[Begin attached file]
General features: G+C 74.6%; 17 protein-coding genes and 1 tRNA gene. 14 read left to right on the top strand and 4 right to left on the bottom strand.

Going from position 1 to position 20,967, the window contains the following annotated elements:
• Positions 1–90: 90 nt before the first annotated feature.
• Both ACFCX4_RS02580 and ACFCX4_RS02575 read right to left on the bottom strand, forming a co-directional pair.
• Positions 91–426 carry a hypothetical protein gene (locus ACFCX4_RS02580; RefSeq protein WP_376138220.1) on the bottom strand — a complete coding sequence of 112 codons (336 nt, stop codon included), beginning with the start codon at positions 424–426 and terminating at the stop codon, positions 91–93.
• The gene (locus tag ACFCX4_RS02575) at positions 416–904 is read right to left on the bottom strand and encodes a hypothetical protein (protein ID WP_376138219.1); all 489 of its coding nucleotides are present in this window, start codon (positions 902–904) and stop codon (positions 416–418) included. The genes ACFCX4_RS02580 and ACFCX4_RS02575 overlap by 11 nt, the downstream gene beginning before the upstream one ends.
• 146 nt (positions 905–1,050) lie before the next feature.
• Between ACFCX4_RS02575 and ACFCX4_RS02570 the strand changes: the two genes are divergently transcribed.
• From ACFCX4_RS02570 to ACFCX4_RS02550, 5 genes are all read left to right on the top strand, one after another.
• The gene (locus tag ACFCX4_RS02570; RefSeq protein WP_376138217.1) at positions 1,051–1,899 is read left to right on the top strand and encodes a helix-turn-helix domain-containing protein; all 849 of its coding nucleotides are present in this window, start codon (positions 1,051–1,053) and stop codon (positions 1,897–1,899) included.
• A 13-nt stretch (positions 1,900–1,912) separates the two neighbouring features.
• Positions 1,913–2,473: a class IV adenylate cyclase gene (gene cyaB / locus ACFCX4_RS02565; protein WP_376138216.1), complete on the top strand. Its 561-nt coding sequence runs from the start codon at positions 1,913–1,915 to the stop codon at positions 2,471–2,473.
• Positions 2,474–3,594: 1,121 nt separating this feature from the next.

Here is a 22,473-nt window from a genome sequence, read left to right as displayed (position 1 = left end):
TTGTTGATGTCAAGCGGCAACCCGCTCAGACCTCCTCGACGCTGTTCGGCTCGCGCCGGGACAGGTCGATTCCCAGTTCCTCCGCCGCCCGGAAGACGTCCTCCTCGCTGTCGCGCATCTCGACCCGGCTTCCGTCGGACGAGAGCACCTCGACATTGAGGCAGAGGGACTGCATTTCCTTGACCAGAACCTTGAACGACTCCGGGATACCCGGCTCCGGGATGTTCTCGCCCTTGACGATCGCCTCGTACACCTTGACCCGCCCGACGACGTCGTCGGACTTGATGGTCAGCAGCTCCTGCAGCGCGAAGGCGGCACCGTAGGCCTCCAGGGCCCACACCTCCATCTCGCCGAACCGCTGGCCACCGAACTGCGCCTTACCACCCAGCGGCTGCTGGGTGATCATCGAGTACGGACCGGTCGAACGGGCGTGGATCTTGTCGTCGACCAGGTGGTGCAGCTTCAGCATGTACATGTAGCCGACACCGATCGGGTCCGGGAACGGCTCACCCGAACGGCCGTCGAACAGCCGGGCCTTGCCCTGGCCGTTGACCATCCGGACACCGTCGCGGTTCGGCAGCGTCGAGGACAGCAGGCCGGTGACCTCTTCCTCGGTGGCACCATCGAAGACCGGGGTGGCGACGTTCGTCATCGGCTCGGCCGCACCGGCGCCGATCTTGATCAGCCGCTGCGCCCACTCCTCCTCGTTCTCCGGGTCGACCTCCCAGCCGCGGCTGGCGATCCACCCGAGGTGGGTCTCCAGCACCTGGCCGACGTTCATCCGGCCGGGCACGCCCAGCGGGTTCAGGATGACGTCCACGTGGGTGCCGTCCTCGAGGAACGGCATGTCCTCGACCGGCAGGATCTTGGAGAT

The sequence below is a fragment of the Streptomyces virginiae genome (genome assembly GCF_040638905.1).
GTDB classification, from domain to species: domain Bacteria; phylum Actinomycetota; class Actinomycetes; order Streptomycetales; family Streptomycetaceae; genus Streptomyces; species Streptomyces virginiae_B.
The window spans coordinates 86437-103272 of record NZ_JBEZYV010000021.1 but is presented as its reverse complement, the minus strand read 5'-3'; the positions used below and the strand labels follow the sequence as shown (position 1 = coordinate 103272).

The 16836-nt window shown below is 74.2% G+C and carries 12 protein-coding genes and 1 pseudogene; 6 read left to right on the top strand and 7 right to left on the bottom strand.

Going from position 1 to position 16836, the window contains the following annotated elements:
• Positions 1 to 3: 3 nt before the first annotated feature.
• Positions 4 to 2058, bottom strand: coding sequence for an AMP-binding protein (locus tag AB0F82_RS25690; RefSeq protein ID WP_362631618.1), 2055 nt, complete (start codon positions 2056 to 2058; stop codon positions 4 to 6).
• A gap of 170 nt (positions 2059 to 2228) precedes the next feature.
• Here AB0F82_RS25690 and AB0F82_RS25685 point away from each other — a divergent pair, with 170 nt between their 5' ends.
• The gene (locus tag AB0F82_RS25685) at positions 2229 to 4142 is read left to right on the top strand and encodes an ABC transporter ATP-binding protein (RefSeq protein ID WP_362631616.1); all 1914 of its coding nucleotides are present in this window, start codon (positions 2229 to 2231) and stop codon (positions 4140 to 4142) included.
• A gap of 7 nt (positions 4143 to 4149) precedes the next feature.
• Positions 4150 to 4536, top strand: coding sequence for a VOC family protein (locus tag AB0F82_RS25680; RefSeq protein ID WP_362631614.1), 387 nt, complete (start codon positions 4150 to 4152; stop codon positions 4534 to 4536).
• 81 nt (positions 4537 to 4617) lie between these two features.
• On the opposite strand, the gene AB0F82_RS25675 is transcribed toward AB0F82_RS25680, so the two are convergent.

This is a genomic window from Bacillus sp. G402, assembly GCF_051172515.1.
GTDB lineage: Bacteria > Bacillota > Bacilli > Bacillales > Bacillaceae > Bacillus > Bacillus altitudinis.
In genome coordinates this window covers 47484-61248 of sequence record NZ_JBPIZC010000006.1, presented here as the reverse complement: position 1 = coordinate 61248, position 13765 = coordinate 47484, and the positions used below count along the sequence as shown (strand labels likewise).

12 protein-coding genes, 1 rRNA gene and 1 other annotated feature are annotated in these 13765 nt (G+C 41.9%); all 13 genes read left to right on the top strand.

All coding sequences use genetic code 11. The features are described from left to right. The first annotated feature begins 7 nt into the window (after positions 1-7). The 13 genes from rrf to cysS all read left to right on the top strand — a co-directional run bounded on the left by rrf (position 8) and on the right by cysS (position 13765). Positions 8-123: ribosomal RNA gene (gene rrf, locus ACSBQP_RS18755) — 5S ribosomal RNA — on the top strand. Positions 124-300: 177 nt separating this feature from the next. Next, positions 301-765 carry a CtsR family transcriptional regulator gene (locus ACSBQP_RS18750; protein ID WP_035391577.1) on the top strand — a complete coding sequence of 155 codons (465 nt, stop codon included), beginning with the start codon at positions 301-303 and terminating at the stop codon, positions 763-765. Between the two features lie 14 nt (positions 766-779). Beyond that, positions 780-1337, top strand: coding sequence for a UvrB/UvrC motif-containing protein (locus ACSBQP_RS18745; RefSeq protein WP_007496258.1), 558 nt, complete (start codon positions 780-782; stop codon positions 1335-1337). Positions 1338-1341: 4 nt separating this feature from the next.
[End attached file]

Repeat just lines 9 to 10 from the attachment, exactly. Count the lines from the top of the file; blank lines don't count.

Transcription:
• From ACFCX4_RS02570 to ACFCX4_RS02550, 5 genes are all read left to right on the top strand, one after another.
• The gene (locus tag ACFCX4_RS02570; RefSeq protein WP_376138217.1) at positions 1,051–1,899 is read left to right on the top strand and encodes a helix-turn-helix domain-containing protein; all 849 of its coding nucleotides are present in this window, start codon (positions 1,051–1,053) and stop codon (positions 1,897–1,899) included.